[This is a sponsored post by Sherry Lindbak]
When a child is diagnosed with autism, families often embark on a lifelong quest to find answers, to seek treatment, and to maintain hope. Hope may now come in the form of a cure for autism if a new research study proves successful.
Dr. Michael Chez, director of pediatric neurology at the Sutter Neuroscience Institute in Sacramento, California, and his colleagues have launched the first FDA-approved clinical trial that uses umbilical cord blood stem cells in an attempt to correct certain language and behavioral manifestations of autism. There will be 30 participants in the clinical trial, ages 3 to 7. At the start of the research, the children will be split into two groups, half receiving an infusion of cord blood stem cells and half receiving a placebo. At six months, the groups will swap therapies, and the results will be closely monitored.
Autism is a neurobiological disorder that usually presents in a child’s first three years of life. It is the fastest-growing developmental disability in the U.S., affecting 1 in 88 children and 1 in 54 boys. Autism is often characterized by difficulties in social interaction, verbal and nonverbal communication and repetitive behaviors.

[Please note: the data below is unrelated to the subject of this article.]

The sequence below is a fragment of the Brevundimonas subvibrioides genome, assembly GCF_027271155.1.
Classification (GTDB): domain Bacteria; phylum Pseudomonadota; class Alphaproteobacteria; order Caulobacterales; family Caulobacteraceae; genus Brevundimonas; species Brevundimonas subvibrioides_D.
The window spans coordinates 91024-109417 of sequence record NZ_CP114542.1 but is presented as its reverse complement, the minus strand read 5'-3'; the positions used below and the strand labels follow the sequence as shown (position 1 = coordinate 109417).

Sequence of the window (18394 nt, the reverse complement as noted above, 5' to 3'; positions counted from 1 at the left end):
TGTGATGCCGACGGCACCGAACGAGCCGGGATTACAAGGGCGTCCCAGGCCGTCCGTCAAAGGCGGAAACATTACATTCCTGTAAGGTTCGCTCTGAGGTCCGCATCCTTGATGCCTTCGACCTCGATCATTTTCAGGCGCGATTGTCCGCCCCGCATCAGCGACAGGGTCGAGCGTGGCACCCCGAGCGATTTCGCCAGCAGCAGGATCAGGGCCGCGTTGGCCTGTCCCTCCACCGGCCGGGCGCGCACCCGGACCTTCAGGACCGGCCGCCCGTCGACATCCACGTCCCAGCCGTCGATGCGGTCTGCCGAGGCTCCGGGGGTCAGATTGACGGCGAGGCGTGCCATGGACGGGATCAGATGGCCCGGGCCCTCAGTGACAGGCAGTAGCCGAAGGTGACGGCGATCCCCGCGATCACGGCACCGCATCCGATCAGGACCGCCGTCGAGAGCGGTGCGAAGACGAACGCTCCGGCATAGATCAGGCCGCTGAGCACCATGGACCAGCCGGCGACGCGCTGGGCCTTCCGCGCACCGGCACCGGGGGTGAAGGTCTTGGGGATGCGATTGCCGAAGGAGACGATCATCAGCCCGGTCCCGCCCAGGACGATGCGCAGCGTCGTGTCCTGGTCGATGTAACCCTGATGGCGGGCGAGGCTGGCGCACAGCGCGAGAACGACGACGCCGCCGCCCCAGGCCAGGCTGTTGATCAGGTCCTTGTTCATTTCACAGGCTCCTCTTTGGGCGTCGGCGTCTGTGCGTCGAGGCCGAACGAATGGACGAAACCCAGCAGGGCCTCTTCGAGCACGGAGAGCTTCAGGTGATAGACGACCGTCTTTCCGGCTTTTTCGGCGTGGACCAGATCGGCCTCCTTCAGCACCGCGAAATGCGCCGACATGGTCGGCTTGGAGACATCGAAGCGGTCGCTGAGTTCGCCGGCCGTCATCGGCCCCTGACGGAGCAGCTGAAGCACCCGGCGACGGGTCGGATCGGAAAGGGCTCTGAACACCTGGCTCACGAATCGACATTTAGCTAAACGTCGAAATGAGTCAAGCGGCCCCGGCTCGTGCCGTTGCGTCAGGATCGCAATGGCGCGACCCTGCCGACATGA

Though its prevalence is remarkable, there is currently no cure, and scientists are still unsure about the specific causes of autism. Researchers believe that many factors contribute to the development of the disorder, including genetic markers, prenatal factors or exposure to infection. A number of other possible causes have been suspected, but not proven. They include:
- Digestive tract changes
- Mercury poisoning
- The body's inability to properly use vitamins and minerals
- Vaccine sensitivity
When there is no obvious genetic link to autism, Dr. Chez believes that the condition can be reversed or “cured”. According to Dr. Chez, evidence suggests that certain children with autism have “dysfunctional immune systems that may be damaging or delaying the development of the nervous system.” While stem cells have been used to treat certain immunological disorders for over 20 years, the role and relationship of the immune system and the nervous system in the development of autism has only recently been explored.
Inspired by the encouraging results of unpublished data examining stem cell therapy in children with cerebral palsy, Dr. Chez hopes that the infusion of cord blood stem cells will repair the immune systems of patients with environmentally linked autism, which would also improve language and some behavior in children who have no genetic link to the disorder.
It should be noted that research examining the connection between autism and the immune system is preliminary. The goal of this research is to establish whether there may be any future role for stem cell therapy in autism spectrum disorder.
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